Hickman and Others v Turn and Wave Ltd

JurisdictionNew Zealand
JudgeRanderson J
Judgment Date29 March 2011
Neutral Citation[2011] NZCA 100
Docket NumberCA796/200 CA798/2009
CourtCourt of Appeal
Date29 March 2011
BETWEEN
Hickman & ORS
Appellant
and
Turn And Wave Limited
Respondent
BETWEEN
Lester & Ors
ppellant
and
Greenstone Barclay Trustees Ltd
Respondent
BETWEEN
Collingwood & Ors
Appellant
and
Icon Central Ltd
Respondent

[2011] NZCA 100

Court:

O'Regan P, Hammond and Randerson JJ

CA796/200

CA797/2009

CA798/2009

IN THE COURT OF APPEAL OF NEW ZEALAND

Appeal against a High Court decision dismissing the appellants' claim that they had validly cancelled sale and purchase agreements with Blue Chip — application to amend pleadings — appellants sought to cancel agreements based on breaches of the Securities Act 1978 and promissory estoppel — whether sales agents were agents of developers — whether sale and purchase agreements constituted securities offers and if yes, whether they were exempt under s5(1)(b) Securities Act 1978 (exemptions — interests in land).

Counsel:

P J Dale D W Grove and N R Campbell for Appellant

D J Chisholm and G P Blanchard for Respondent Turn & Wave Ltd

R B Stewart QC and D J Neutze for Respondent Greenstone Barclay Trustees Ltd

B O'Callahan and J Puah for Respondent Icon Central Ltd

  • A The application by the appellants to amend the pleadings in each case is dismissed.

  • B The appeals relating to the five appellants named at [19] are dismissed.

  • C Counsel for the remaining appellants are to confer with counsel for the other parties and inform the Court by memorandum within one month from the date of this judgment how the appeals by the other appellants are proposed to be dealt with.

  • D Costs are reserved. Counsel are to confer and file a memorandum within the same period on that subject.

JUDGMENT OF THE COURT
REASONS OF THE COURT

(Given by Randerson J)

Para No

Introduction

[1]

The parties

[5]

The proceedings

[8]

The Judge's findings

[13]

Issues on appeal

[14]

The Blue Chip companies

[23]

The Blue Chip investment products

[30]

The mainstream product

[32]

The joint venture product

[33]

Premium Income Product (PIP)

[40]

Put and Call agreement (PAC)

[49]

The Sale and Purchase Agreements (SPAs) and associated lease documents

[54]

Greenstone

[55]

TWL

[61]

Icon

[64]

The relationship between the developers and Blue Chip

[68]

The Barclay

[70]

The profit share agreement

[73]

The Westpac funding

[77]

The underwrite agreement

[81]

The Bianco

[90]

The Icon

[111]

The underwrite agreement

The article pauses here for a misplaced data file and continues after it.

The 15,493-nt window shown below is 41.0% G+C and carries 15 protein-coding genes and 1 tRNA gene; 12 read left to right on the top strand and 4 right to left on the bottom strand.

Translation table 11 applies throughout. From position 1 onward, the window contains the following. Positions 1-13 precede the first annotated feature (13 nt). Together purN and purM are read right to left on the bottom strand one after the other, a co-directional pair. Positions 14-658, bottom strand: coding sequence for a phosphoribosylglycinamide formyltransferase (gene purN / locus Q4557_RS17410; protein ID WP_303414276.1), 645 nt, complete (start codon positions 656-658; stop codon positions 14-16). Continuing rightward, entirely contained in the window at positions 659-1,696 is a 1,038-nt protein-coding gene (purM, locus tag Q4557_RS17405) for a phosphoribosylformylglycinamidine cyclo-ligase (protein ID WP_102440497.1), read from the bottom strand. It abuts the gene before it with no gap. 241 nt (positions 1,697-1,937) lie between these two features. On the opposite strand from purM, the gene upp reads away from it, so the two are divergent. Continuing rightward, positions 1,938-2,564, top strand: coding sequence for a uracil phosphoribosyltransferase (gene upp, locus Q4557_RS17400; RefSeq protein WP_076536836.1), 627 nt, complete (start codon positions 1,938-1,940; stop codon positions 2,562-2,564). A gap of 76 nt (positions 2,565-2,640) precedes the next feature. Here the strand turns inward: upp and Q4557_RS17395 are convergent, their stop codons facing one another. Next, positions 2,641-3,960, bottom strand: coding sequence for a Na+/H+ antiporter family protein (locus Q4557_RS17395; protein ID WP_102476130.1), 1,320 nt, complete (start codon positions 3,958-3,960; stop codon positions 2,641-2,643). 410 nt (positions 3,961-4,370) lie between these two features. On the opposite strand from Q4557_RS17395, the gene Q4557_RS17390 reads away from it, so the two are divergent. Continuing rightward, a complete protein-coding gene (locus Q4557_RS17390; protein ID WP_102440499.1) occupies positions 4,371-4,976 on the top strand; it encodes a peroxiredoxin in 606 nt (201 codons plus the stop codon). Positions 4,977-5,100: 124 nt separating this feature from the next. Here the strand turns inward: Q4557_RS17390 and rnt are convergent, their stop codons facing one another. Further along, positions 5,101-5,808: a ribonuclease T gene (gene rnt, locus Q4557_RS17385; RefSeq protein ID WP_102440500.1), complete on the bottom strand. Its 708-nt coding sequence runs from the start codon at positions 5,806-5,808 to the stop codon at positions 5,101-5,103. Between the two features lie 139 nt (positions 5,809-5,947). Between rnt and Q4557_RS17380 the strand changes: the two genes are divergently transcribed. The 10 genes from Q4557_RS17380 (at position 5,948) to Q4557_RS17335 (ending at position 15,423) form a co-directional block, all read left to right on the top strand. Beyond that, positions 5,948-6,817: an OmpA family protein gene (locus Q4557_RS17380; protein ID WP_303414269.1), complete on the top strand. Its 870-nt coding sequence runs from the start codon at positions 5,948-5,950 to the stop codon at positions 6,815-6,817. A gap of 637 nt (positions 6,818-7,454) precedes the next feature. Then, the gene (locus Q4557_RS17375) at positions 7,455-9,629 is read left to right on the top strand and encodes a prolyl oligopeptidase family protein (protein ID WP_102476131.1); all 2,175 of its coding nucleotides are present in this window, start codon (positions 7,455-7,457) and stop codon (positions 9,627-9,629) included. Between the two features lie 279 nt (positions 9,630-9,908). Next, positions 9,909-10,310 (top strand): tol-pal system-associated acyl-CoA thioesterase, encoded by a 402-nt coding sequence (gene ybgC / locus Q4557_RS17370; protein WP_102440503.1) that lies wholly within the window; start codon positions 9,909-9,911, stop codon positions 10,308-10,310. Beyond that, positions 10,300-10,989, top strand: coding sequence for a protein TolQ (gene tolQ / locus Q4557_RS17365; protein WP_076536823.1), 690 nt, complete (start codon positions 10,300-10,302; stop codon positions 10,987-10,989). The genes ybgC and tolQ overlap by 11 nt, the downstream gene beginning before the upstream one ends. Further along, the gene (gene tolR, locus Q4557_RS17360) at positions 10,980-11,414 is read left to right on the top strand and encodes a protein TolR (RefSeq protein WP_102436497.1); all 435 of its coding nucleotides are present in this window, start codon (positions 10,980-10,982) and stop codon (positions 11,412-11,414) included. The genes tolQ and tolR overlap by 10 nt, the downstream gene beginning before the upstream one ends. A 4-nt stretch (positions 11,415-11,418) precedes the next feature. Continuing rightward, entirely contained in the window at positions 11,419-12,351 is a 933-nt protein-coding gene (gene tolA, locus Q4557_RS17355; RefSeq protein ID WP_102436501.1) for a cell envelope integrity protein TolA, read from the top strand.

[117]

The Blue Chip marketing methods

[128]

The extent to which the developers were aware of the Blue Chip investment products and the ability of the purchasers to settle

[134]

Greenstone

[135]

TWL

[144]

Icon

[155]

The scope of the authority of the Blue Chip sales agents to act on behalf of the developers and the issue of imputed knowledge

[161]

The Judge's findings

[163]

The scope of agency — Greenstone and TWL

[171]

The scope of agency — Icon

[184]

Imputed knowledge

[192]

Imputed knowledge — Greenstone and TWL

[198]

Imputed knowledge — Icon

[206]

Summary on the issue of knowledge by the developers

[209]

The application to amend the pleadings

[210]

Promissory estoppel

[212]

The ability of the investors to settle without Blue Chip's support

[230]

Implied term

[234]

Interdependent agreements

[255]

The effect of the entire agreement clauses

[265]

Issues under the Securities Act

Introduction

[267]

The purpose and scheme of the Securities Act

[272]

The definitions of “security”, “debt security” and “equity security”

[279]

The Culverden case

[287]

Are the Blue Chip investment agreements debt securities?

[299]

The JVAs

[300]

The PIP agreement

[317]

The PAC agreement

[327]

Lease arrangements

[331]

Does the exemption under s 5(1)(b) of the Securities Act apply in respect of Blue Chip investment agreements?

The JVAs

[335]

The PIP agreements

[343]

The PAC agreements

[350]

The lease

[352]

The consequences of any illegality under the Act; severability and tainting issues

[353]

Were the SPAs tainted by any illegality in relation to the Blue Chip agreements?

[359]

Summary

[369]

Result

[370]

APPENDIX

The Barclay development

Mr and Mrs Lester

[1]

Ms Janes

[11]

Mr and Mrs Hickman

[18]

Mrs Dick

[20]

Ms Andrews

[27]

Mrs Whyte

[36]

Mrs Crockett

[39]

Mr van Beek

[50]

Mr and Mrs Johnson

[59]

Mr and Mrs Bogardus

[68]

Mr Crawford-Greene

[77]

Mr Stewart

[87]

The Bianco Development

Mrs Hunt and Mr Dwight

[90]

Mr and Mrs Hickman

[98]

Mr and Mrs Britton

[107]

Mrs Bruerton

[116]

Mr and Mrs Busch

[118]

Mr Houkamau

[122]

Mr Hutchinson

[127]

Mr and Mrs Jacobsen

[134]

Mr Leach and Ms Holder

[146]

Mr Stewart

[150]

Mrs Whyte

[159]

The Icon Development

Mr and Mrs McFarlane

[167]

Mr Collingwood and Ms Scanlen

[174]

Mr and Mrs Ashby

[180]

Mr and Mrs Bagley

[187]

Mr and Mrs Cosgrove

[197]

Mr and Mrs Dragicevich

[203]

Mr and Mrs Herrick

[209]

Mr and Mrs Moore

[215]

Mr Stewart

[225]

Mr and Mrs Webber

[229]

Ms Aitkenhead

[243]

Introduction
1

When the Blue Chip group of companies collapsed in February 2008, hundreds of investors suffered substantial losses. Many also found they were facing liabilities they had not counted upon having to meet. These appeals are concerned with investors who, as part of their investments with Blue Chip, signed agreements to buy apartments in three separate developments in Auckland City.

2